Tuesday, July 14, 2015

Naseby Fight: 370th Anniversary

On my latest trip to England, my brother Clive and I spent several days at Naseby, participating in and viewing the 370th Anniversary of the battle of Naseby, June 14th, 1645.

We arrived in Naseby on the evening of June12th and stayed at an excellent Bed & Breakfast in the centre of Naseby, the Old Post House

I am a member of the Naseby Battlefield Project. The organisation's mission is to preserve the heritage of Naseby. The 370th Anniversary celebrations were organised by the Naseby Battlefield Project and the Sealed Knot. Although Clive and I are not re-enactors, I did volunteer myself, Clive and my nephew Peter for duty on the first day of the event on June 13th. The three of us had a great time, despite the steady rain that fell through much of the day. I warmly recommend the Project to anyone who loves history, the English Civil War and the preservation of such important historic sites as Naseby. Please consider joining the Project.

I would like to start a United States chapter of the Naseby Battlefield Project. If anyone is interested, please contact me.

The Royalist army marched to Naseby from their bivouacs at and around Market Harborough. These photos were taken at dusk on the first day of the celebrations, not dawn as they should have been. 

The Old Grammar School, Market Harborough

St Dionysius Church, Market Harborough

After the re-enactment and dinner in Market Harborough, Clive and I took a reflective and rather solemn look at the historic battlefield at dusk. Although the farmland is much changed since the Enclosure of the old great fields, much still remains. Dust Hill, Broadmoor and Mill Hill are clearly visible.

The map provided by the UK Battlefields Resource Centre is very useful.

Here are some images taken from various points around the battlefield.

The re-enactment started with a skirmish between a Royalist picket in Naseby village and the advancing New Model Army which quickly chased off the Royalists.

Please excuse the time-stamped images, clearly my mistake. Lord Arthur Hazelrigg, the President of the Naseby Battlefield Project, personally greeted the volunteers in the morning and gave us our assignments. My team took traffic patrol in the morning and parking duty in the afternoon.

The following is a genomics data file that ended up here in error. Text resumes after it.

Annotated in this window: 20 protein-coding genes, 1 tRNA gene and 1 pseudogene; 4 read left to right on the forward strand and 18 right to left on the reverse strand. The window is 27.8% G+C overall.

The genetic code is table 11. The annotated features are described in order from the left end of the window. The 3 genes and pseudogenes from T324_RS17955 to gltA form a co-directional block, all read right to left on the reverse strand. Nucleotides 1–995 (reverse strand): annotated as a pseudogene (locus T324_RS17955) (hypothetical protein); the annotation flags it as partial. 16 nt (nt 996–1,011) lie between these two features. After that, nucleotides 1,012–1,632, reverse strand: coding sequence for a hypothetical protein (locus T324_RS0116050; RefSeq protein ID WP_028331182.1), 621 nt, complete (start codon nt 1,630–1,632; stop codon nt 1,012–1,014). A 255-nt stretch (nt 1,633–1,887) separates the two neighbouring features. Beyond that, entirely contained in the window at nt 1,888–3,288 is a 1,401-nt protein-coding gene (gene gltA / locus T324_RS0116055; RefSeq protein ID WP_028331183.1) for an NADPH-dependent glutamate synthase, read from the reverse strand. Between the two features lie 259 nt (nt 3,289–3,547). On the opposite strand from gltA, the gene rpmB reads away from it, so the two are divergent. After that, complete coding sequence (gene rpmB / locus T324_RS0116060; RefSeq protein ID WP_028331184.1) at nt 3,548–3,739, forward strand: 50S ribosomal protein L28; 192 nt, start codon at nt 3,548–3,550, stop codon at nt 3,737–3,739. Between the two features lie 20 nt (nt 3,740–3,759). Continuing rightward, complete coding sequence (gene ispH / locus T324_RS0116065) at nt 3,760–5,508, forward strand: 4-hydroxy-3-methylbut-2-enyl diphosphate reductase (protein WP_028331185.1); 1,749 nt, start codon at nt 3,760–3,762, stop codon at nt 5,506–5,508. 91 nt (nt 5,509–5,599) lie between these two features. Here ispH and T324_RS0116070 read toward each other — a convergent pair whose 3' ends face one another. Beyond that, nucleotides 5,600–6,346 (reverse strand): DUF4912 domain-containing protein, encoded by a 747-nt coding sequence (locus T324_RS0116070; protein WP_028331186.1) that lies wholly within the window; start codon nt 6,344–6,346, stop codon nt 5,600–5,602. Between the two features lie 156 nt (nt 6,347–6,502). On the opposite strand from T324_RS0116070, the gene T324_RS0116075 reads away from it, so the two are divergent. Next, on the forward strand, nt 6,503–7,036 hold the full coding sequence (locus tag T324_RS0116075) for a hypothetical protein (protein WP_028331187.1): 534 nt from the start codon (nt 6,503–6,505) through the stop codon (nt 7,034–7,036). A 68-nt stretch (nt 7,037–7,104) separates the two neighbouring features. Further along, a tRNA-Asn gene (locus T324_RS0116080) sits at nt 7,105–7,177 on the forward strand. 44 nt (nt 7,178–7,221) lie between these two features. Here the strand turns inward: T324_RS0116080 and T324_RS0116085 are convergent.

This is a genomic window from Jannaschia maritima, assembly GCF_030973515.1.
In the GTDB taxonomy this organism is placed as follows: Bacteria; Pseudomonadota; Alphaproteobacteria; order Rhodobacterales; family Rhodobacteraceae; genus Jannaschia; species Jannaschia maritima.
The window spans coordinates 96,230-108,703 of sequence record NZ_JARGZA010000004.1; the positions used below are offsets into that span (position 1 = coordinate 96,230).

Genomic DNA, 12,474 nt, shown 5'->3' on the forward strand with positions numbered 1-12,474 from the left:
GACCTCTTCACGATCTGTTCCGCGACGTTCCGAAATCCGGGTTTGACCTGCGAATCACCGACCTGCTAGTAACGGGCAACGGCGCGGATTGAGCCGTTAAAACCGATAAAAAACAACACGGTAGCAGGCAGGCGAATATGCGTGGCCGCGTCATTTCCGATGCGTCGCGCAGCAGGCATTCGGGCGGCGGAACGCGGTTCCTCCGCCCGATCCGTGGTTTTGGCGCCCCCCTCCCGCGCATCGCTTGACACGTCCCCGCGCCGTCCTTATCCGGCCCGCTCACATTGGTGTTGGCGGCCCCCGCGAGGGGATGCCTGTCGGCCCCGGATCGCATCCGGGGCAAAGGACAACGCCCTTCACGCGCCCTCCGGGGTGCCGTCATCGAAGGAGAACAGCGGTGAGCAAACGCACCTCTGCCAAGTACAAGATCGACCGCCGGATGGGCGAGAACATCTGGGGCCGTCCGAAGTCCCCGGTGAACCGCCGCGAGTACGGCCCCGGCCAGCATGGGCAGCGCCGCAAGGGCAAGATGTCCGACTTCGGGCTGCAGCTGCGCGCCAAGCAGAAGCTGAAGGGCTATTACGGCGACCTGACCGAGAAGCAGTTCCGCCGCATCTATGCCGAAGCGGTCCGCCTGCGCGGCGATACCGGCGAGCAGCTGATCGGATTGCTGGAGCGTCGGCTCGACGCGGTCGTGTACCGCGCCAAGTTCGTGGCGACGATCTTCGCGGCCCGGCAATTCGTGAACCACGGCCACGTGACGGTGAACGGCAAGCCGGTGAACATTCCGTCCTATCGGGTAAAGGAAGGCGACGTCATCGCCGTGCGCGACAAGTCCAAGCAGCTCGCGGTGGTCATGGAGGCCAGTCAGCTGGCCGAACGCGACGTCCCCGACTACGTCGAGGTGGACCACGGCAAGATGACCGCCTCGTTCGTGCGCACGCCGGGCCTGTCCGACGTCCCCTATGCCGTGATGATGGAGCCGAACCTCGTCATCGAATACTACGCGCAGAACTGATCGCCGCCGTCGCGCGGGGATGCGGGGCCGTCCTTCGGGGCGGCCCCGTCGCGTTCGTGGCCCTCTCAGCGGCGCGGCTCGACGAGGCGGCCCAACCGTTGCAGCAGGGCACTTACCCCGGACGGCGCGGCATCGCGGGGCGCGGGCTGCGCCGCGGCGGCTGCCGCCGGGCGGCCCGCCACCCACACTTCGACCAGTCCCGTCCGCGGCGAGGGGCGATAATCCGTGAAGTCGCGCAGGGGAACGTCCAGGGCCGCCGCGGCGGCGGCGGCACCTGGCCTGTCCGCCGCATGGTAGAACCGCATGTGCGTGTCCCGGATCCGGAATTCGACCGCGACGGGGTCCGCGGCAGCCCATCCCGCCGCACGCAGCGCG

The afternoon events began with a re-enactment of the the fight between Okey's Dragoons and the Royalist Right Wing cavalry along Sulby Hedges.

The main battle was re-fought during the afternoon by the members of the Sealed Knot.

After the final defeat of Rupert's Bluecoats, which was movingly performed by the Sealed Knot, the two armies formed up and saluted each other, The Royalist regiments then marched past the victorious New Model Army, which then itself marched off the field.


  1. Great pictures. I see the English weather got involved as well.

  2. A wonderful set of pictures. Many thanks for sharing them!

  3. Although the second day was drier the damp air does make the powder smoke hang in the air. That gives really atmospheric pictures. And as a plus my musket block is in a lot of the pictures.

  4. A great blog post Michael, great to see someone taking such a real interest in a period of England's history which is sadly neglected sometimes, the pictures of the re-enactment are superb.

    One of pictures with the two sides embroiled in combat amid the smoke laden air is particularly atmospheric, the Church in Market Harborough is an impressive building and Market Harborough itself is a great little town.